[Filmadaption/Book to Movie] Red, White & Royal Blue

Dieser Post erscheint heute in zwei Wochen, am 14. September, auch in deutscher Fassung.


Dearest Royal Romance, Queer Romance or just book lovers,

we have waited for this for years and it took me a minute to even process what I had just experienced. Casey McQuistons Red, White & Royal Blue was adapted as a movie by Prime Video. And after watching it for the second time, I have to admit that it surely is a fun movie. Nonetheless, I don’t want to leave it like that but go into a little more detail. So in the following, there will definitely be spoilers so that I can sufficiently comment on what I liked and disliked about this adaptation.



How it starts…

While the book introduces us to Alex first, as we follow his point of view, the movie sets up another focus already. In it, we are allowed to follow Alex’ as much as Henry’s perspective onto certain events. Thanks to Nicholas Galitzine, we can see his torn emotions from the very first second. I also liked this change made insofar as it allowed us to stay with Henry for a bit after the Waterloo Affair dropped. We were limited to Alex’ experience of the following days in the book but now enabled to see both tormented souls, which made me like Henry even more.


“I fell in love with a person who happens to be a man. And that man happens to be a prince.” – Alex


And that is, although both characters do not really feel likable at first. Although they are fun and their first encounter on screen is everything I hoped for, they behave in a rather dislikable manner. Through Alex’ first comment on Henry, I’d say, we get even more enemies-to-lovers vibes than in the books, which I personally really enjoyed. The tension between them is visible and perceptible early on and makes watching their interaction even more fun. And then there is the cake incident which seems a bit forced nonetheless but was also so much fun to witness!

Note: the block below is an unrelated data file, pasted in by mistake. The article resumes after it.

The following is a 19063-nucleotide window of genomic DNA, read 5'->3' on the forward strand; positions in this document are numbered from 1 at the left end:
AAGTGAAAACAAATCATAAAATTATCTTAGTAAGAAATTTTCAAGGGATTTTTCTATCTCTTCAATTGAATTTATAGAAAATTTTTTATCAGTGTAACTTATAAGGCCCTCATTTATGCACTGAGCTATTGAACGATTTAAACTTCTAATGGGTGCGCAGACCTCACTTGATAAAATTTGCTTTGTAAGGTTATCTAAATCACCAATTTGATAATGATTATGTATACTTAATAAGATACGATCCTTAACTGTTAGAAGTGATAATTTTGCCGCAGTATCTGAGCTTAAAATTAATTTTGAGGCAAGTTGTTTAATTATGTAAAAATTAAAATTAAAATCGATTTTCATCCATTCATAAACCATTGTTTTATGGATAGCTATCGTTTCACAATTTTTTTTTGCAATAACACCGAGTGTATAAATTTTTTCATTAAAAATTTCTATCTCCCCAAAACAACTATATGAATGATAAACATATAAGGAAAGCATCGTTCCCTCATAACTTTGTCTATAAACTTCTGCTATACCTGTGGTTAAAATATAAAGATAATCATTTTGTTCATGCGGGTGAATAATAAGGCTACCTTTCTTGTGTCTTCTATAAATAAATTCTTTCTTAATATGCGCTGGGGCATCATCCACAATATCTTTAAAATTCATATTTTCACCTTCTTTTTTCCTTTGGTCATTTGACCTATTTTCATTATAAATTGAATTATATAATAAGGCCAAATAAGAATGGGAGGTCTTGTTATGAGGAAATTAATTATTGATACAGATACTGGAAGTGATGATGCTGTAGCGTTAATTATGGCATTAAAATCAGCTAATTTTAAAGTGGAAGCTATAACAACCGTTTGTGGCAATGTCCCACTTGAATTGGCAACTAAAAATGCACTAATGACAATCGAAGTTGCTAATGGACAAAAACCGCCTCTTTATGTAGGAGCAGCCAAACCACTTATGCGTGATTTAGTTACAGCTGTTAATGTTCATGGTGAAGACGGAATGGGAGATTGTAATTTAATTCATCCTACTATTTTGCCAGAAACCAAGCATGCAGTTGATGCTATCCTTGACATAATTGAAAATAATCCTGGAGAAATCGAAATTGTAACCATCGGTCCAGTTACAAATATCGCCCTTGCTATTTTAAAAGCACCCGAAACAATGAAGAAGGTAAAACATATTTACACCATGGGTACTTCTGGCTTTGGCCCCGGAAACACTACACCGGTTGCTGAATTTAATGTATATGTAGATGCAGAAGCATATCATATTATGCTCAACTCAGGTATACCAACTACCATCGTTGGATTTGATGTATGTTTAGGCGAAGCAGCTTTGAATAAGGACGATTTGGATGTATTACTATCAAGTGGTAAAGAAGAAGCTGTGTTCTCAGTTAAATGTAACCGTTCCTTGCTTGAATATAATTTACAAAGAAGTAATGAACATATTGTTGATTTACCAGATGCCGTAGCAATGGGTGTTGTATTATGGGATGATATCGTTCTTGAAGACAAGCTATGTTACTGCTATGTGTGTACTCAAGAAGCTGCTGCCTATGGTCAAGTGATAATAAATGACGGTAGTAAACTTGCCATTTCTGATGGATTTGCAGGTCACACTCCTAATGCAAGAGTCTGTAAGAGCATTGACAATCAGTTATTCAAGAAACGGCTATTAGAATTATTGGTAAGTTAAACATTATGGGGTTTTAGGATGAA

How it goes…

The trailer left not much to our fantasy. This is a love story and taking out political Story lines narrowed it down even more. Nevertheless, I loved seeing Henry and Alex figure out their mutual dislike and getting to a place of friendship. While they text, some might be confused or in disfavor of the juxtaposition of both while they are in different spaces. For my part, I really liked this compilation and felt their closeness when they could not yet admit to it. And that is a part that they could convey no matter that they had to leave out the intensity and depth of their letters.


Women in politics

At this point, I must mention the biggest changes made from book to movie. We are robbed of several characters. Alex is a single child in this adaptation. So we miss out on June’s cleverness and support as another great woman in politics. The Claremont-Diaz family, moreover, is not separated which robs us of Ellens kenergetic second husband as well. Nonetheless, we get to see some very powerful performances from Uma Thurman as Lady President Claremont. Sarah Shahi as Zahra, her badass assistant and campaign manager, is likewise brillant wich her punchlines. Both are not only politically intriguing but also emotionally moving despite their professionality.




Rivals and friends